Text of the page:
Day 22 post ablation and the physical evidence is all but faded. A dark red scar on my groin and the bruising is what appears to be washing away or running out like inks through filter paper, down to the palest surround of yellows and browns. Chest discomfort from time to time, but usually gone as soon as noticed. But what about exercise?

Well, I am glad you asked.

I am working my way through 3.5 hours of Trainer Road by way of stationary bike intervals three times a week, and swimming twice a week not fast, but the goal is to clear 100 lengths (2500m) per session.

Any sign of a loss of rhythm? ABSOLUTELY NONE.

Modern medicine is amazing.

2 Responses to “Exercise!

  • So how are you doing almost four years after your ablation? I was recently diagnosed with afib and planning an ablation. And I am an avid cyclist so very much interested in knowing how long did the ablation work for you

    • Alberto – hello. Thank you for reaching out. It has been three years – and that is a lot of time and space to decompress.
      In that time I have also seen friends diagnosed and treated, and others wonder whether they are exhibiting similar issues.
      Rather than answer directly – let me talk about a friend who was a lot more accomplished and capable – fast, lean, powerful. They went from nothing to persistent AF, which lasted for weeks. They sought out private healthcare (we are in the UK, and this is not necessary as such but post-pandemic waiting lists are huge). Their ablation was a cryogenic balloon, and they were advised to be back up to 100-mile rides within 6 to 8 weeks I believe.
      Contrast that against an RF ablation for me after some delay – albeit for incidences that came and went through the week and would last maybe as much as a day at most. I was told I could start riding again at 4 weeks – as opposed to being aiming for anything large. I believe the difference is the joining up of scars required by RF ablation which are spot welds. Both, in fairness, are amazing to be being done on a beating heart without seeing where you are!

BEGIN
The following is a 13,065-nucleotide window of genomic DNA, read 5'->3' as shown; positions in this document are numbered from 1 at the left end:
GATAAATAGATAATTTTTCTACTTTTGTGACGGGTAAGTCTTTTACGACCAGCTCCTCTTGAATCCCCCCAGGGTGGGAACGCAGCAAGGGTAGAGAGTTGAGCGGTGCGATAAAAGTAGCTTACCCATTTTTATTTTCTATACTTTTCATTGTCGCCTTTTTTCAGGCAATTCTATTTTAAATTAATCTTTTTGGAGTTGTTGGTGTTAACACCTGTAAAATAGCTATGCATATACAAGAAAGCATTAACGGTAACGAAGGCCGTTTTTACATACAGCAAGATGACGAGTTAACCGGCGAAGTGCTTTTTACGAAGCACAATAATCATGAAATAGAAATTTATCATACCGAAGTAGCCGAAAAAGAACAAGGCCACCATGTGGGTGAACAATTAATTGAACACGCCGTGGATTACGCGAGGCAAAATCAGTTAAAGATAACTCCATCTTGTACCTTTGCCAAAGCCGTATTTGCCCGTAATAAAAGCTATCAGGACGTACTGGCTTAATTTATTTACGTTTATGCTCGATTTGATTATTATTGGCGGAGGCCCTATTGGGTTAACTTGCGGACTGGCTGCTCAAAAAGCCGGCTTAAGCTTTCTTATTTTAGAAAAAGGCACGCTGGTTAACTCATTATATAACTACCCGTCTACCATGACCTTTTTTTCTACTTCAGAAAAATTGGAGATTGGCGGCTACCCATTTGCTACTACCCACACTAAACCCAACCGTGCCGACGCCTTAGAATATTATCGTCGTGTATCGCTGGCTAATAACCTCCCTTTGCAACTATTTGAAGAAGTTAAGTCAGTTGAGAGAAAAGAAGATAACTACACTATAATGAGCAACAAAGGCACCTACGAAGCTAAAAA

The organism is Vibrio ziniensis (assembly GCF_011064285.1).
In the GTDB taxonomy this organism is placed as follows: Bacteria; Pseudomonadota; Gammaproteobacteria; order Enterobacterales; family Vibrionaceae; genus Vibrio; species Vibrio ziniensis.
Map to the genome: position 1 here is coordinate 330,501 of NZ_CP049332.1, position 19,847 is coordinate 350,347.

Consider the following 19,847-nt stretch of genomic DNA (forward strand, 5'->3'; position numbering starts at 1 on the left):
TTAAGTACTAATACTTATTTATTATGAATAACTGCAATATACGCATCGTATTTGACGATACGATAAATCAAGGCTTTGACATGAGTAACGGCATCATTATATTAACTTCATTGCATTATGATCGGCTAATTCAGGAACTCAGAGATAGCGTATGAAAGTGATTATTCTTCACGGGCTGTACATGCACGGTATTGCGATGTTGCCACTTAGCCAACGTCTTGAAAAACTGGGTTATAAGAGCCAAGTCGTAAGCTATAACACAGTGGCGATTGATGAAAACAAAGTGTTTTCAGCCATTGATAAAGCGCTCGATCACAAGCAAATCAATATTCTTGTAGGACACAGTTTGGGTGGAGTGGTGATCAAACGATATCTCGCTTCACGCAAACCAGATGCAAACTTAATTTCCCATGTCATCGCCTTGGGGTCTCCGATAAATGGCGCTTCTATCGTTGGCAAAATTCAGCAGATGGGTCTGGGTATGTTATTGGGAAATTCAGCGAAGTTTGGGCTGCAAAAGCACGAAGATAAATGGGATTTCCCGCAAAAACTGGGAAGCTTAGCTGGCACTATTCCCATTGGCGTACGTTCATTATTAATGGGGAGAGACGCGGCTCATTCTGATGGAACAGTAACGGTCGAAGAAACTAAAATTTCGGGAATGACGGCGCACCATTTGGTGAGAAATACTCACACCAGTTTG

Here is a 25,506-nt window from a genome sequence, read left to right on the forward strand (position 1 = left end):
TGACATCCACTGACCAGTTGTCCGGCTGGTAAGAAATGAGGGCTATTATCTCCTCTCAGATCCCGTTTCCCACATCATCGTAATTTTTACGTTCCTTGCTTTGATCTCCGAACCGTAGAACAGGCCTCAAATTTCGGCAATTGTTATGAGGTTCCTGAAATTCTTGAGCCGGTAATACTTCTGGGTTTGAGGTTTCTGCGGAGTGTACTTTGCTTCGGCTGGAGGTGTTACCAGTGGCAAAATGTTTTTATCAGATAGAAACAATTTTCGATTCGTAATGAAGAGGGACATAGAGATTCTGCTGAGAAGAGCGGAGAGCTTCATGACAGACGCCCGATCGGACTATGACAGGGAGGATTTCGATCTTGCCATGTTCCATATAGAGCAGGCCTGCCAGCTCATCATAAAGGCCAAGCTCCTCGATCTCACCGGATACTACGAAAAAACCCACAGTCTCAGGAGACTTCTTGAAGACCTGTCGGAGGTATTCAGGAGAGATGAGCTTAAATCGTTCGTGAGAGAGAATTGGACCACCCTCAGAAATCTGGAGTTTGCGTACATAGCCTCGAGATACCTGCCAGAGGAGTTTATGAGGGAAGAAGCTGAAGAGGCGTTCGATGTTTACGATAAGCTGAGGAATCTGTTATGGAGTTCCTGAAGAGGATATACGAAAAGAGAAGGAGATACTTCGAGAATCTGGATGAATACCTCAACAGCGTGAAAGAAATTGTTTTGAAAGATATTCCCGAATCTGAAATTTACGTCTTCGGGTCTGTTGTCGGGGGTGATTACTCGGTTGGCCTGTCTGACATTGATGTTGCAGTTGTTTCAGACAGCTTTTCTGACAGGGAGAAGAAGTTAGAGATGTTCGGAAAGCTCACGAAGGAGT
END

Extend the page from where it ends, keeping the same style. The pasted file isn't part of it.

He continued riding, I took two years out, and started again this year, still on the losing weight phase alas…. but confidence back having been using an e-bike to find my feet again and ride with the people I wanted to, on the routes I wanted to, without that feeling of loss, or failure, or negativity. I should have done it a LOT sooner.
      The common takeaway here is the mental side of things.
      We both have short incidents. Either runs of fast beats, or misfiring AF – but they are over within minutes if not seconds.
      The mental association is however a real issue – it is highly stressful, and you immediately panic thinking it has returned.
      Through choice we have both voluntarily given up Alcohol and Caffeine (not all – but pretty much all) – and while it has made little to no impact on the remaining AF – it certainly makes you feel better!
      How long did it work – well it’s still working – for both of us. However, the mental scars take longer to heal than the physical ones…. true of so many things. Keep that in mind. Small steps.
      Be ready for any medication to make riding a lot harder – and engage with others. As you have seen here no doubt – you may wish to check out Cardiac Athletes on Facebook …. people with issues a lot more complex and debilitating during superhuman things …. it sets perspective when you receive news like this.
      Be well – and let us know how it goes.

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